Climate Setting New Records
Western Drought and Rising Mountains
Sea Creatures Washing Up On Northwestern Beaches
Exxon-Mobil CEO opposed fracking tower near his home
Firefly Watch, a project of The Museum of Science, Boston
Schools versus Environment in Oregon.
Microscopic plastic beads from skin care products showing up in the Great Lakes and elsewhere.
The Wall Street Journal has a nice interactive feature called Waste Lands: America's forgotten nuclear legacy that includes maps and details on the history and current status of Manhattan Project sites.
From The Guardian, a very cool article on Steward Brand, founder of The Whole Earth Catalog (and much more).
I continue my effort to downsize; please help me Get Rid of Stuff!.
|What is commonly called conservation will not work in the long run because it is not really conservation at all but rather, disguised by its elaborate scheming, only a more knowledgeable variation of the old idea of a world for man's use only. That idea is unrealizable.|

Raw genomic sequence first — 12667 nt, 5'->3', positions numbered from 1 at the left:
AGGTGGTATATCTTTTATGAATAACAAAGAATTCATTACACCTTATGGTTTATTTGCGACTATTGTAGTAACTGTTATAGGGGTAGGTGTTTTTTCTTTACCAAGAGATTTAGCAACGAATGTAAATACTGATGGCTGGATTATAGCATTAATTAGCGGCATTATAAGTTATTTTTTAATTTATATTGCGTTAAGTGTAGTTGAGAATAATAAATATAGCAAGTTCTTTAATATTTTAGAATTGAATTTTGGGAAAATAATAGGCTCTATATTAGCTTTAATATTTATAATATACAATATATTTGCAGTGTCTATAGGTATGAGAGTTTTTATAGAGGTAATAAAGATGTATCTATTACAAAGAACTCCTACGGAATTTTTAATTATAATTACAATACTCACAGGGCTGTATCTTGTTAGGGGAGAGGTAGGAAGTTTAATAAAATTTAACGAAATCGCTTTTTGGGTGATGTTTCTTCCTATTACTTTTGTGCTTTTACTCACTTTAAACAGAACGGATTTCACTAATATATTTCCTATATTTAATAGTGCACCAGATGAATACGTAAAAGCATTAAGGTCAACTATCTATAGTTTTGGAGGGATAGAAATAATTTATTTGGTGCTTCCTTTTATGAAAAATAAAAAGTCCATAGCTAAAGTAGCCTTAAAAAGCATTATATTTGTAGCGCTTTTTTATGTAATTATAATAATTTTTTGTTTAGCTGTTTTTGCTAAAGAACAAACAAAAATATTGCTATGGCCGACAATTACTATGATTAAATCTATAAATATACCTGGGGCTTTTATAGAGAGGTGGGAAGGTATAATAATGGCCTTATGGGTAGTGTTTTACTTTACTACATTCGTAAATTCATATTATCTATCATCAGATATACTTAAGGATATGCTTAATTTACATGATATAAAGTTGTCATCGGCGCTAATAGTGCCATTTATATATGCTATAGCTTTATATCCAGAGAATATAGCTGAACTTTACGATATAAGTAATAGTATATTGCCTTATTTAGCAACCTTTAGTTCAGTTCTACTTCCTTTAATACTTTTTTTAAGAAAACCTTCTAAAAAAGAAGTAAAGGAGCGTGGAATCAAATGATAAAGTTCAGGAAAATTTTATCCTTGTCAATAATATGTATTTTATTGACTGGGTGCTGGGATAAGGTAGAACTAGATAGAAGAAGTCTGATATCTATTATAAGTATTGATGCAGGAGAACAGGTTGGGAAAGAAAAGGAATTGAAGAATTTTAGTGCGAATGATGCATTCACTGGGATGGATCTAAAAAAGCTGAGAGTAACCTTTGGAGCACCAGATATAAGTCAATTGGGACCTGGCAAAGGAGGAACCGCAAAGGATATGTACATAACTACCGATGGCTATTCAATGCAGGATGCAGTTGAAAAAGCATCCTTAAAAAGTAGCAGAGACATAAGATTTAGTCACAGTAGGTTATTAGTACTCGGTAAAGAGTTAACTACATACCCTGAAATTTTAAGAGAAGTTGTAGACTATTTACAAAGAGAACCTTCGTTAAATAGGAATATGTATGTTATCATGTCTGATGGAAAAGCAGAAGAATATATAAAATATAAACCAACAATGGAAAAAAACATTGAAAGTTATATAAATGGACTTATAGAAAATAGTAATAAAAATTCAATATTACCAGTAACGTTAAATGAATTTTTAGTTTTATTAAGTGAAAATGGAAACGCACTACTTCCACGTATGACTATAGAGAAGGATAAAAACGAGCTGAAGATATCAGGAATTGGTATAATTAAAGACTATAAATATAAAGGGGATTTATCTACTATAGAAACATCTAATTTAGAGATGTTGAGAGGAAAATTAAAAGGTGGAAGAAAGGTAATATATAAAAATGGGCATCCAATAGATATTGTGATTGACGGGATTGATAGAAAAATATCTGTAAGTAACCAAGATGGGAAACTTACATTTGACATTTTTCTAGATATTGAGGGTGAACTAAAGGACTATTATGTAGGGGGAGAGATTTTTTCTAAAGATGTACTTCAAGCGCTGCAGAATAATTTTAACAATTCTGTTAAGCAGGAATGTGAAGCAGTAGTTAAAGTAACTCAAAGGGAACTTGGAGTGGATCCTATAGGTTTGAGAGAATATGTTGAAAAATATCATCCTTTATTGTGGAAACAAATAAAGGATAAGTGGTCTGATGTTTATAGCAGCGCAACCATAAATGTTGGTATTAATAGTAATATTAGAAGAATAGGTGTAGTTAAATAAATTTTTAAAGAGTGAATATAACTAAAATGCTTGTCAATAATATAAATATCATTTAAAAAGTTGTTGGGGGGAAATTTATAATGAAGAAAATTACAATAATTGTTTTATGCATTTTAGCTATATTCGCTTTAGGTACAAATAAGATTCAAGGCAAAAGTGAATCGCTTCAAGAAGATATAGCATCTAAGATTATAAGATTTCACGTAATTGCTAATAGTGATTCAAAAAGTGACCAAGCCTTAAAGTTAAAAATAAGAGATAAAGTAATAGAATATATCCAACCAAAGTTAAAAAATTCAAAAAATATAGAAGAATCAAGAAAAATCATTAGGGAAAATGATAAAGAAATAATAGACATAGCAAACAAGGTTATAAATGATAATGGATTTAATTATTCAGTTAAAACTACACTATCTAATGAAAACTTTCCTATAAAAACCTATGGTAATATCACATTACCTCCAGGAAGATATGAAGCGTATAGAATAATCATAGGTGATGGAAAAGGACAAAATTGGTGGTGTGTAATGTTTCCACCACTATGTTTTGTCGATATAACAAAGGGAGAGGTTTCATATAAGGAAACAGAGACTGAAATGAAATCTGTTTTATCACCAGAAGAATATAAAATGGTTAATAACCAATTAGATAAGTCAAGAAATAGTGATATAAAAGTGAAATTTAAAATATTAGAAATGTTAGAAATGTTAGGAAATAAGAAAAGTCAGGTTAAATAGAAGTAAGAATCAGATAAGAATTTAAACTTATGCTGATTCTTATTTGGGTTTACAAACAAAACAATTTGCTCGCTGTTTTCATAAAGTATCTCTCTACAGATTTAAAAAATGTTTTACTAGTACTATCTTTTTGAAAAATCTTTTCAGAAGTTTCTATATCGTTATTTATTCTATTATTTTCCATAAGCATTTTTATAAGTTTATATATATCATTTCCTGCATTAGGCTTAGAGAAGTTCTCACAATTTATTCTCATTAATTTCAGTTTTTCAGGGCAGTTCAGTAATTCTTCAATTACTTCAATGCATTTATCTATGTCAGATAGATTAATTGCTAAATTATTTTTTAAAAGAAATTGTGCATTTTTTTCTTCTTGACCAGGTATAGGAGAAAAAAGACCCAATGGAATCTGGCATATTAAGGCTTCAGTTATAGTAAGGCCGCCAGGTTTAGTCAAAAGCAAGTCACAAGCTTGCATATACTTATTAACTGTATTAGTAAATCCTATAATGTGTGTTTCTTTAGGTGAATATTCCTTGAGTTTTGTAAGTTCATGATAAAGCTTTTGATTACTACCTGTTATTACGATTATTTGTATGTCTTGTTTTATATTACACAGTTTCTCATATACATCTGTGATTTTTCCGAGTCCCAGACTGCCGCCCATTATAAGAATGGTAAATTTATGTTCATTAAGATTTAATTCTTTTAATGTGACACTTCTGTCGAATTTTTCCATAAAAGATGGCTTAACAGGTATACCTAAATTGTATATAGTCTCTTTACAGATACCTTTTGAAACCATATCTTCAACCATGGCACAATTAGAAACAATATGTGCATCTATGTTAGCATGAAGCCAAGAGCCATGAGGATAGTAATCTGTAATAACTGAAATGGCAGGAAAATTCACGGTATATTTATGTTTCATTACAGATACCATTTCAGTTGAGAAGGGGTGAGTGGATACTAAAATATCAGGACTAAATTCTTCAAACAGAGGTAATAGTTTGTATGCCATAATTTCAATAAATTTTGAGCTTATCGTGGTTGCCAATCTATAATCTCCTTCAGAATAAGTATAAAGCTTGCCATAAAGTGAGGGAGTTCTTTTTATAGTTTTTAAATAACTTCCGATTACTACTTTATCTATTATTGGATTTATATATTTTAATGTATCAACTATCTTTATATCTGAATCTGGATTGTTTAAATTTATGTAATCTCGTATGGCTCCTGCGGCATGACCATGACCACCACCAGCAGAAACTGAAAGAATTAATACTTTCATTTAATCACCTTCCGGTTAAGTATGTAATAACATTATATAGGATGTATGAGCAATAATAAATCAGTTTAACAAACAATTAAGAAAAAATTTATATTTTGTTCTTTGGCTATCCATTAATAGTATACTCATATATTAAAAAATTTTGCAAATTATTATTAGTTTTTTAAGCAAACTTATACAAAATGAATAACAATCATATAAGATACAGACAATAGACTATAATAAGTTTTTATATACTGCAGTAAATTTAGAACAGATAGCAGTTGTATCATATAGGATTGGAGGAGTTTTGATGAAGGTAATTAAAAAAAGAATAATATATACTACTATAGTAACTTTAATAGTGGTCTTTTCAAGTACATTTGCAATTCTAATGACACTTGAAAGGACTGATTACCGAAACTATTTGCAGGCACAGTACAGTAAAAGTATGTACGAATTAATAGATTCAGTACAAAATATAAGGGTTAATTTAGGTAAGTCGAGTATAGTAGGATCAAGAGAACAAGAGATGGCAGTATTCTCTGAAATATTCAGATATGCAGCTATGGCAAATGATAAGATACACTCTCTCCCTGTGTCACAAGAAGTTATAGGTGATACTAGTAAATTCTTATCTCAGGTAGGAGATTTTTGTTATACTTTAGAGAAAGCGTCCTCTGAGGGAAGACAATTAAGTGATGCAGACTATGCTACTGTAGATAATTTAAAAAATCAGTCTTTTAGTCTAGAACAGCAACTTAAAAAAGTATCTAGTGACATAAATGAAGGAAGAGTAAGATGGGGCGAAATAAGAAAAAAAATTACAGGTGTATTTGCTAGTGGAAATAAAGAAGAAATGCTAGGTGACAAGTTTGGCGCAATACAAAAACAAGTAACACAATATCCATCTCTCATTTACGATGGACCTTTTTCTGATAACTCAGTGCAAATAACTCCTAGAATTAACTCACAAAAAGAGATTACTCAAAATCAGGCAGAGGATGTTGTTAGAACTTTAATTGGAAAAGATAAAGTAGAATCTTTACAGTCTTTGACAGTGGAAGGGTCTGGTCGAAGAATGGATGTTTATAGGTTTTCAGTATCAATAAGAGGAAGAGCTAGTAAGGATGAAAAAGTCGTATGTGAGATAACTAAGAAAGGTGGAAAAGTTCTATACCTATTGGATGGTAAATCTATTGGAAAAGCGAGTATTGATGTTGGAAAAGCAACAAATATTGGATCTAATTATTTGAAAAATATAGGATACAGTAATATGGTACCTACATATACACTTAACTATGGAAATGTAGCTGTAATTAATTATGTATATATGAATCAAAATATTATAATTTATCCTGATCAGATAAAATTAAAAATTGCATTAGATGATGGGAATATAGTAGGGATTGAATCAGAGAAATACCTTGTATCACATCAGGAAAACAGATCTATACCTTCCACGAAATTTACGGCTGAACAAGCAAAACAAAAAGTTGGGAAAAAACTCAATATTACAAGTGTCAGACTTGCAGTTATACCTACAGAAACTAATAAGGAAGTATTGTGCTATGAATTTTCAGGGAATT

|~Joseph Wood Krutch
The Autumnal Equinox marks one of two points in the earth's annual orbit when day and night are both twelve hours long, virtually everywhere on earth. For me, it's a time of reflection, and I can't avoid a certain melancholy as day inexorably gives way to night and the summer draws to a close. Soon, much that was alive will be dead or dormant, and I begin to feel the loss even before it happens.
Photo: Mike Habeck.
The rate at which daylength changes is fastest at the equinoxes. Here on the 40th parallel, every revolution of the earth costs us another three or four minutes of daylight. The rate of change is more extreme to our north, and dimishes to the south. Indeed, spring is just beginning in the southern hemisphere, but here in the north, we begin our descent towards the darkness of winter.
At least there's the promise of a new spring on the other side.